From the 1940s to the 1980s, the original MMPI was the most widely used and most intensely researched psychological assessment instrument in the United States and worldwide. The test was originally developed in 1943 using a process called empirical keying, which was an innovation. Most assessment tools prior to the MMPI used questions or tasks that were merely assumed by the test designer to realistically assess the behaviors under question. The empirical keying process was radically different. To develop empirical keying, the creators of the original MMPI wrote a wide range of true-or-false statements, many of which did not directly target typical psychiatric topics. Research was then conducted with groups of psychiatric inpatients, hospital visitors, college students and medical inpatients, who took the MMPI in order to determine which test items reliably differentiated the psychiatric patients from the others. The test developers also evaluated the items that reliably distinguished groups of patients with a particular diagnosis from the remaining pool of psychiatric patient respondents; these items were grouped into subsets referred to as clinical scales.
An additional innovation in the original MMPI was the presence of validity scales embedded in the test questions. These sets of items, scattered randomly throughout the MMPI-2, allow the examiner to assess whether the respondent answered questions in an open and honest manner, or tried to exaggerate or conceal information. One means of checking for distortions in responding to the instrument is asking whether the test taker refused to admit to some less-than-ideal actions that most people probably engage in and will admit to doing. An example of this type of question would be (true or false) "If I could sneak into the county fair or an amusement park without paying, I would." Another type of validity check that assesses honesty in responses is whether the client admits to participating in far more unusual behaviors and actions than were admitted to by both the psychiatric comparison group and the general community sample. The validity scales also identify whether the test taker responded inconsistently or randomly.
The MMPI-2, which has demonstrated continuity and comparability with its predecessor, was published in1989. The revised version was based on a much larger and more racially and culturally diverse normative community comparison group than the original version. Also, more in-depth and stringent research on the qualities and behaviors associated with different patterns of scores allows improved accuracy in predicting test-respondents' traits and behaviors from their test results.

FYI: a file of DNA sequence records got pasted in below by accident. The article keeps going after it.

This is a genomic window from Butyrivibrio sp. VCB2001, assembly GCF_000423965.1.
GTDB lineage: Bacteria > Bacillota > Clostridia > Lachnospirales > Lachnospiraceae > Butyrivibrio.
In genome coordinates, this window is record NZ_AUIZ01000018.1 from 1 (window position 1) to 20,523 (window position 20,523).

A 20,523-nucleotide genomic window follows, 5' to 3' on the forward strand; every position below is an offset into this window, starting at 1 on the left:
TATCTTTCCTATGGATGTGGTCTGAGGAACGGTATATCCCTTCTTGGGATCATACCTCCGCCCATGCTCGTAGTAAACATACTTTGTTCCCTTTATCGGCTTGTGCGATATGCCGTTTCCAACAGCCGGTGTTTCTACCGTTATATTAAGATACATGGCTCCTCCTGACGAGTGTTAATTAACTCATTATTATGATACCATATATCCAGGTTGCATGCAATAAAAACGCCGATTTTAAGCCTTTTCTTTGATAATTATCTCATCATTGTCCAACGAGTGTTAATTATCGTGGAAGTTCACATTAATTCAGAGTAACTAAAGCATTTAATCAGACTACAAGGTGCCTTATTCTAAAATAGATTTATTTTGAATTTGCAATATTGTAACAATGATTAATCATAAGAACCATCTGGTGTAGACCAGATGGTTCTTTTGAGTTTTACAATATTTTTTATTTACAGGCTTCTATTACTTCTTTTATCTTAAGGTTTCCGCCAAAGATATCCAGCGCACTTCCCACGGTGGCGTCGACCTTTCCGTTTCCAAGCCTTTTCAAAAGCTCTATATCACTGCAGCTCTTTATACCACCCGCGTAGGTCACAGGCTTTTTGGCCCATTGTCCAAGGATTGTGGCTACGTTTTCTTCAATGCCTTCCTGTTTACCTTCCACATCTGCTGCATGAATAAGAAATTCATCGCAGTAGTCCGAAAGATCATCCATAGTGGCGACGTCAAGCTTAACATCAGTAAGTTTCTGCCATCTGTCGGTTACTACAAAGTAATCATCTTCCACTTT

The true/false items are organized after scoring into validity, clinical, and content scales. The inventory may be scored manually or by computer. After scoring, the configuration of the test taker's scale scores is marked on a profile form that contrasts each client's responses to results obtained by the representative community comparison group. The clinician is able to compare a respondent's choices to those of a large normative comparison group as well as to the results derived from earlier MMPI and MMPI-2 studies. The clinician forms inferences about the client by analyzing his or her response patterns on the validity, clinical and content scales, using published guidebooks to the MMPI-2. These texts are based on results obtained from over 10,000 MMPI/MMPI-2 research studies.
In addition to the standard validity, clinical, and content scales, numerous additional scales for the MMPI have been created for special purposes over the years by researchers. These special supplementary scale scores are often incorporated into the examiner's interpretation of the test results. Commonly used supplementary scales include the MacAndrews Revised Alcoholism Scale, the Addiction Potential Scale, and the Anxiety Scale. The clinician may also choose to obtain computerized reporting, which yields behavioral hypotheses about the respondent, using scoring and interpretation algorithms applied to a commercial database.
Butcher, J. N., W. G. Dahlstrom, J. R. Graham, A. Tellegen, and B. Kaemmer. MMPI-2: Manual for Administration, Scoring and Interpretation. Revised. Minneapolis: University of Minnesota Press, 1989.
Butcher, J. N. and C. L. Williams. Essentials of MMPI-2 and MMPI-A Interpretation. Revised. Minneapolis: University of Minnesota Press, 1999.
Graham, John R. MMPI-2: Assessing Personality and Psychopathology. 3rd edition, revised. New York: Oxford University Press, 2000.
Graham, John R., Yossef S. Ben-Porath, and John L. McNulty. MMPI-2: Correlates for Outpatient Community Mental Health Settings. Minneapolis: University of Minnesota Press, 1999.
McNulty, J. L., J. R. Graham, and Y. Ben-Porath. "An empirical examination of the correlates of well-defined and not defined MMPI-2 codetypes." Journal of Personality Assessment 71 (1998): 393-410.
Deborah Rosch Eifert, Ph.D.